Change the mode of mediation from imagination to poetry, the result is still the same. The object of longing cannot be reclaimed. In the poem “After Seeing Kozintsev’s King Lear in Delhi,” the narrator mourns over the lost splendor of Delhi’s ancient regal bazaar whose ruins are now appropriated for begging and hawking. The fall reminds the narrator of the last Mughal emperor of Delhi, Bahadur Shah Zafar, who, an accomplished Urdu poet, wrote from the exile about his yearning to return to his capital city:
spent half his life in hope,
the other half waiting.
He begs for two yards of Delhi for burial.”
He was exiled to Burma, buried in Rangoon.
In section three, somewhere in US, vacating an apartment means saying farewell to the time spent there. The separation is renditioned as erasing the material possession and the footprints of memory. When the cleaning crew arrives to clean the apartment and get it ready for the next tenant:
They burn my posters
(Indian and Heaven in flames),
whitewash my voice stains,
make everything new,
clean as Death.
There is no scope of rebirth here. Loss is reduced to just remains or “tombstones.” The last section of the book, the most haunting and dreamy, is devoted to the exile’s homesickness. Often times the narrator is split into two entities. The other half of the narrator that exists outside of him is an ideal entity, who is more religious, a caring neighbor, and a better friend. The ideal entity, an illusion, a phantom of dreams, fixes the slights in the narrator’s duties. It’s as if the narrator assigns his original role (of a close-by son, friend, and neighbor who never leaves home) to this alter ego through the mediation of dream. But then dreams have their own cruel logic, their own punishing endings. The poem “I Dream It Is Afternoon When I Return to Delhi” is a dream within a dream. The narrator dreams of returning to Delhi and following an old routine of taking the city bus to watch a movie with a friend. The tantalizing and slippery nature of dreams threaten to betray the narrator’s “return” until the fantasy finally implodes with the narrator being ejected from the movie hall for holding a “ten years old” ticket. The original dream still does not end though:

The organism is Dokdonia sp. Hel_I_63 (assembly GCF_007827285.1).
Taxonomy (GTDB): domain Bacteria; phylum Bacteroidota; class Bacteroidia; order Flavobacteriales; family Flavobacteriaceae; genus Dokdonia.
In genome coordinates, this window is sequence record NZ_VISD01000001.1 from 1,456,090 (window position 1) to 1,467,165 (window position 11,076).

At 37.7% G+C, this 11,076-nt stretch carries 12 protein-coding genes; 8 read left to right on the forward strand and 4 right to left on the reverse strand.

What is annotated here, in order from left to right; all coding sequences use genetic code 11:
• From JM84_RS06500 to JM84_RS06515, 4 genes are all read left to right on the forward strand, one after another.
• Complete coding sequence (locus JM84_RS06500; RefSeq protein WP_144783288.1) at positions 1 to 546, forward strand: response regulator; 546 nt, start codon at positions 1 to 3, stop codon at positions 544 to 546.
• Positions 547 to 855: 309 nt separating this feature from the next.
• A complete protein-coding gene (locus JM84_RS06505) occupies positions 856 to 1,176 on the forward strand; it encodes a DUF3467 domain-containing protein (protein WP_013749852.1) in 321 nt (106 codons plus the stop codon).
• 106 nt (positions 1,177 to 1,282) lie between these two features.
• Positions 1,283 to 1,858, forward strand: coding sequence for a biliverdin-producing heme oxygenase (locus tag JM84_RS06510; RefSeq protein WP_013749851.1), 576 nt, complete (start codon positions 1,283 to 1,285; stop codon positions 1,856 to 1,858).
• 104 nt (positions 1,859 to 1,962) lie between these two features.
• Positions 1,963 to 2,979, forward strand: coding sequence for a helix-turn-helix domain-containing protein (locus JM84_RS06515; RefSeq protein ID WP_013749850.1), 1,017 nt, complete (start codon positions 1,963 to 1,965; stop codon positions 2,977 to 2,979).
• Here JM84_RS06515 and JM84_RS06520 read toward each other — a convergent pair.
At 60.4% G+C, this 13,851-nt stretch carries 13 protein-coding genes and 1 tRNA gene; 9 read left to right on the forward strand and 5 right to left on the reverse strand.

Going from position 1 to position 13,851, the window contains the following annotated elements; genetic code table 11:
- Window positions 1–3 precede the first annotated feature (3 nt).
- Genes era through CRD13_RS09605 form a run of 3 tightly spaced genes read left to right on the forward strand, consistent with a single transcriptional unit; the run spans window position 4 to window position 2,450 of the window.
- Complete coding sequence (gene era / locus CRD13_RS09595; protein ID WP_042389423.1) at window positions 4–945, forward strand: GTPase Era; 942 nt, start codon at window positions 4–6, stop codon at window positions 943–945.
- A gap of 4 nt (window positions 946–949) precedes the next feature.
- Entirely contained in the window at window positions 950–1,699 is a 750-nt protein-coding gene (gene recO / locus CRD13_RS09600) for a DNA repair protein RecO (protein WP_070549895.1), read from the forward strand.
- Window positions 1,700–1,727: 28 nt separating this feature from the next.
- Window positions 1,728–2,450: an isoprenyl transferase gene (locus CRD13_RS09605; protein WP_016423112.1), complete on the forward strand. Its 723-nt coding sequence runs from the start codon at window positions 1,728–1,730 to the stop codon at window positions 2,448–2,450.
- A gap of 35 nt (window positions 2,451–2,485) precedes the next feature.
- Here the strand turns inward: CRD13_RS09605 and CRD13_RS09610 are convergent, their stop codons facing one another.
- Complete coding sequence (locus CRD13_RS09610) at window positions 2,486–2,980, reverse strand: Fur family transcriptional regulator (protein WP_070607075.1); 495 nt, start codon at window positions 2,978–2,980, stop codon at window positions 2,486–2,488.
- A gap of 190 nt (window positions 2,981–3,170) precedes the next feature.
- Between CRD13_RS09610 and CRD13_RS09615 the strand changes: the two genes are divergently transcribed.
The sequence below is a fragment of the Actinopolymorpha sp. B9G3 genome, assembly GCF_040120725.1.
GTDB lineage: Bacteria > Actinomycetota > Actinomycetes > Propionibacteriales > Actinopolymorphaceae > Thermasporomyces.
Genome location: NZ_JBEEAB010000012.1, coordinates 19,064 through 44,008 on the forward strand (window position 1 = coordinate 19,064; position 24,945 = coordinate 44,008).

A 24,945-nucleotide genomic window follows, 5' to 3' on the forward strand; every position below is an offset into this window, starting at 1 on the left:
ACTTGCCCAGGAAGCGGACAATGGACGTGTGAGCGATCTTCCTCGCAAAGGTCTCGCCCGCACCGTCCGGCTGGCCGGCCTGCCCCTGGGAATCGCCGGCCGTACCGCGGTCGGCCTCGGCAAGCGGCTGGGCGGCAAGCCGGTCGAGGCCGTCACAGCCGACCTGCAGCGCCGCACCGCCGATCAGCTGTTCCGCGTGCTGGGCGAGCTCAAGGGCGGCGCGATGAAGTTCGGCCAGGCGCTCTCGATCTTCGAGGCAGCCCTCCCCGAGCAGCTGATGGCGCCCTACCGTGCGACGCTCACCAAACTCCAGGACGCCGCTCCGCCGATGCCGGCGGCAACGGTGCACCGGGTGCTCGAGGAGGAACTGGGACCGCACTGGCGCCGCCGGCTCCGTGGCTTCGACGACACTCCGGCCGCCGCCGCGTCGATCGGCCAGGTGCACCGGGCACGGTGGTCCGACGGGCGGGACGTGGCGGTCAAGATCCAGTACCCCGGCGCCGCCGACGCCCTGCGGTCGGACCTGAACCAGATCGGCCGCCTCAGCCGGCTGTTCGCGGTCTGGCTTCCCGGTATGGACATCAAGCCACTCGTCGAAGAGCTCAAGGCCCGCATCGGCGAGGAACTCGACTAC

Once again my hands are empty.
I am waiting, along, at Purana Qila.
Bus after empty bus is not stopping.
Suddenly, beggar women with children
are everywhere, offering
me money, weeping for me.
To be pitied by beggars and to be offered money by them: how poor you have to be? The poverty here is of rootedness. To have not met an old friend for ten years is sad in itself but what makes it tragic is to be caught in a circuitous trap of trying to relive those memories and failing in the attempt. This wistful undertaking to reproduce the richness of the original is a nagging habit, even more so for an immigrant. The habit cannot be given up despite its painful futility. Ali describes the cruelty of such repetitious behavior this way in the poem “Houses”:
The man who buries his house in the sand
and digs it up again, each evening,
learns to put it together quickly
and just as quickly to take it apart.
How can a house like this be sturdy, lasting, and secure? Or why the necessity even exists to rebuild it each time? And then to take it apart? Ali’s poems are a requiem for things no longer available, separated by time and space. Yet, that does not stop the seekers from trying to reproduce the lost originals through an imperfect medium riddled with inadequacies, artificiality, pastiche, limitations, and absurdity.
Shailen Mishra is a book hopper, story whore, poetry pariah, novelist, three times failed guitar learner, and an aspiring didgeridoo player. He holds a Ph.D. from Illinois State University and an MFA from North Carolina State University. In his spare time, he edits SRPR’s blog and manages its website.